Site Survey Tool - TamoGraph

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System Requirements
Differences between the Windows and macOS Versions
Driver Installation - Microsoft Windows
Wi-Fi Capture Engine Installation - macOS
Licensing and Trial Version Limitations
Interface Overview
Access Point List
Floor Plan / Site Map
Plans and Surveys, Properties, and Options Panel
Main Menu
Spectrum and Networks Panel
Performing a Site Survey
New Project Wizard
Adapter Signal Level Correction
Data Collection
Understanding Survey Types: Passive, Active, and Predictive
Active Survey Configuration
Best Practices, Tips, and Tricks
Survey Job Splitting
RF Predictive Modeling
Drawing Walls and Other Obstructions
Drawing Attenuation Zones
Copying, Pasting, and Deleting Multiple Objects
Undo and Redo
Virtual APs Placement Methods
Manual Placing and Configuring Virtual APs
Antenna Selection
Creating Vendor-Specific AP Presets
Automatic Placing and Configuring Virtual APs
Reconfiguring Virtual APs
Applying Visualizations
Working with Multi-floor Sites
Mixing Real and Virtual Data
Best Practices, Tips, and Tricks
Analyzing Data – Passive Surveys and Predictive Models
Selecting Data for Analysis
Adjusting AP Locations After Passive Surveys
Splitting an AP into Multiple Unique APs
Working with Multi-SSID APs
Visualization Types
Signal Level
Signal-to-Noise Ratio
AP Coverage Areas
Signal-to-Interference Ratio
Number of APs
Expected PHY Rate
Frame Format
Channel Bandwidth
Channel Map
Analyzing Data – Active Surveys
Selecting Data for Analysis
Visualization Types
Actual PHY Rate
TCP Upstream and Downstream Rate
UDP Upstream and Downstream Rate
UDP Upstream and Downstream Loss
Round-trip Time
Associated AP
Spectrum Analysis
Hardware Requirements
Spectrum Data Graphs
Performing Spectrum Analysis Surveys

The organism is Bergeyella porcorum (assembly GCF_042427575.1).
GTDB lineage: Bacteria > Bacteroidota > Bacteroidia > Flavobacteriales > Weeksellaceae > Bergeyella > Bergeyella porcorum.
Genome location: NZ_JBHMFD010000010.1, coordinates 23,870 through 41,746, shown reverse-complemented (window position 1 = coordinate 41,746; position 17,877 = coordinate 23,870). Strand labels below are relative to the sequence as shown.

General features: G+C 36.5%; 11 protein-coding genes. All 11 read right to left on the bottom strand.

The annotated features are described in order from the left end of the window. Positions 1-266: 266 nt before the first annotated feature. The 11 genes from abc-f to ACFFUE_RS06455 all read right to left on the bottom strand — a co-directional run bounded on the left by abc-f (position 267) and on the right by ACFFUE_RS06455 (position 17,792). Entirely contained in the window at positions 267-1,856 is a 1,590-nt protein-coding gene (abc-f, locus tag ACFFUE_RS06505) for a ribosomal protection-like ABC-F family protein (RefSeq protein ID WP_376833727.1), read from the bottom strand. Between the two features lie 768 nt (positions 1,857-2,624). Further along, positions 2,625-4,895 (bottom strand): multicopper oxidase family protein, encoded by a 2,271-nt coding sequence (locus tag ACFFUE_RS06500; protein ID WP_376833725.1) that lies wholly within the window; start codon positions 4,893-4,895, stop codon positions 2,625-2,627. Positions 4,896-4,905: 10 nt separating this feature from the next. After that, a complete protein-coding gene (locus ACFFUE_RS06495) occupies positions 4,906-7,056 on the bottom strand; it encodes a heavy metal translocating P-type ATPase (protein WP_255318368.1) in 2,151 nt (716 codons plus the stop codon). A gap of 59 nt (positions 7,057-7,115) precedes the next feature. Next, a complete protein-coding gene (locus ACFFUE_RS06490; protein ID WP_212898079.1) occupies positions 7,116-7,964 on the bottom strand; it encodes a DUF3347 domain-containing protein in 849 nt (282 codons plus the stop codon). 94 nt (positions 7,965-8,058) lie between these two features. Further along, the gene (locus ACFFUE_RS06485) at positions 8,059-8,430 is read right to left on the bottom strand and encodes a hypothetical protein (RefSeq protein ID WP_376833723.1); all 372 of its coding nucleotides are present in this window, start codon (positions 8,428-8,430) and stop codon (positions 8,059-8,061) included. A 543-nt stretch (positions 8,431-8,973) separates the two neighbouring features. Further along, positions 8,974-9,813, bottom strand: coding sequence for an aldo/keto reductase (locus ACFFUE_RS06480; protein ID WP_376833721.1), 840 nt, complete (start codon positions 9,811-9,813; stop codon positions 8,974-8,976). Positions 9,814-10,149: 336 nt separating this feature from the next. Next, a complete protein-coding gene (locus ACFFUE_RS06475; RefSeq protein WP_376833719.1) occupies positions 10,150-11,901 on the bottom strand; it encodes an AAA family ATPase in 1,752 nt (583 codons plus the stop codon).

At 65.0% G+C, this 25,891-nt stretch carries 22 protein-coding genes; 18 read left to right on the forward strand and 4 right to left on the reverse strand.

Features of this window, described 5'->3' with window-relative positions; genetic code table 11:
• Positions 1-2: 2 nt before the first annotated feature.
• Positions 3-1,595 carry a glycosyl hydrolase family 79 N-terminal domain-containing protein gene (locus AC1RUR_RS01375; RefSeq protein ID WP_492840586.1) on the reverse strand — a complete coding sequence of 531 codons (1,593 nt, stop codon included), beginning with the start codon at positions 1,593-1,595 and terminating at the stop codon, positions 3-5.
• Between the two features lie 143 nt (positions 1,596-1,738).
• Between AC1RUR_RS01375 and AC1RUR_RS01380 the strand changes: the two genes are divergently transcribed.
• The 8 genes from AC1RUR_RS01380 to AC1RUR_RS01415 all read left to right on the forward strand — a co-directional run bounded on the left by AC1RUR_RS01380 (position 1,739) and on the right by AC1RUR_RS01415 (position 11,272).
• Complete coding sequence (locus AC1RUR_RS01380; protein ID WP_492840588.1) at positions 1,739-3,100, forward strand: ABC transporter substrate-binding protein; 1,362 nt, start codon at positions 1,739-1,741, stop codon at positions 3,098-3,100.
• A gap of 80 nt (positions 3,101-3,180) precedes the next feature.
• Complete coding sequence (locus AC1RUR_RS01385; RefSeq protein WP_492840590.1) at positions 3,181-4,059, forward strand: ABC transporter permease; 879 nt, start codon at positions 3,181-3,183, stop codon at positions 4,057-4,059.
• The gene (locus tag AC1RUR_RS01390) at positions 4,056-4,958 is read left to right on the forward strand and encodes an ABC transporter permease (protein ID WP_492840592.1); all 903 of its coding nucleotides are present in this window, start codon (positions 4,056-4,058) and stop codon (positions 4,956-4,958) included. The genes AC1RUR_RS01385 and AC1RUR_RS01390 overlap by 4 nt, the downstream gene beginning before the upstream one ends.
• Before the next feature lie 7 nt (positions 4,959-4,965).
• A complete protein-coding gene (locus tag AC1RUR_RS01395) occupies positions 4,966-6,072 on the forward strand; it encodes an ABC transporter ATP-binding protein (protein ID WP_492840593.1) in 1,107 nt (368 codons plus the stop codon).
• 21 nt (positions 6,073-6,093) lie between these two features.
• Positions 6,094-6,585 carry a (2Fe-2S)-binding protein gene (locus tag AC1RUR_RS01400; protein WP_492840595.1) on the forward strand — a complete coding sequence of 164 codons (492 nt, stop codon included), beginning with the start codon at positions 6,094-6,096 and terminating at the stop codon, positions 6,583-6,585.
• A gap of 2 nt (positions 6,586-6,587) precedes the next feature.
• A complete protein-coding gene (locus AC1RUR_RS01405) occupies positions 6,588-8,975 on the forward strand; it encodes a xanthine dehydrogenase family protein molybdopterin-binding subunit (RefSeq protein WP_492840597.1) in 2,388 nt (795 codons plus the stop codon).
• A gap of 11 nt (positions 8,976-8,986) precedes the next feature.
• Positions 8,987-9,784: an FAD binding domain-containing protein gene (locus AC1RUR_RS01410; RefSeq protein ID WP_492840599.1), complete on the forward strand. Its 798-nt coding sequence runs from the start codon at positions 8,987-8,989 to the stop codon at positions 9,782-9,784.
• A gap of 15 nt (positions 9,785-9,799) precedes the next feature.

Viewing Collected Spectrum Data
Exporting Spectrum Data
Reporting and Printing
Customizing Reports
Google Earth Integration
Configuring TamoGraph
Plans and Surveys
Plan / Map
Client Capabilities
Colors and Value Ranges
AP Detection and Placement
Visualization Settings
Tips Panel
Configuring GPS Receiver
Using GPS Configuration Dialog
Finding the GPS Receiver Port Number
Taking Photographs
Voice Control
Using TamoGraph in a Virtual Machine
Command-Line Options
Frequently Asked Questions
Sales and Support

Using GPS Configuration Dialog

If you use an integrated Windows GNSS sensor, you do not need to perform any additional configuration steps or driver installations. Simply click Settings => GPS Settings to verify that your sensor is working and providing data on your current coordinates.

If you use an external GPS receiver, connect it to your laptop and configure it as per the manual provided by the device manufacturer. For Bluetooth devices, this typically involves “Bluetooth pairing”; and for USB devices, a driver installation is usually needed. Once your device has been connected to your laptop and turned on, click Settings => GPS Settings.

To configure TamoGraph to use your GPS receiver, all you need to know is the COM port number (on Windows) or Port name (on macOS) through which your device is connected to your computer and the Bits per second rate. The Port Settings frame allows you to select these values. Finding out the port number is discussed below in this chapter. The Bits per second rate is typically 4800 or 9600; please refer to the GPS receiver manual to find out this value. You can also click Detect to have TamoGraph scan your ports and detect the correct values. However, this might take several minutes.

Once you have selected or detected the port number/name and data rate values, click Connect to test your GPS receiver. The dialog will display the connection Status and the availability of GPS data (also referred to as a “GPS fix”). If GPS data is available, which typically requires that you be outdoors, you will see your current Coordinates (you can select the format you prefer in the corresponding frame), as well as the data accuracy information.  Click Save Configuration to save the data. You are now ready to perform GPS-assisted site surveys.

The GPS settings dialog on Windows is illustrated below:

GPS configuration

The GPS settings dialog on macOS is illustrated below:

GPS configuration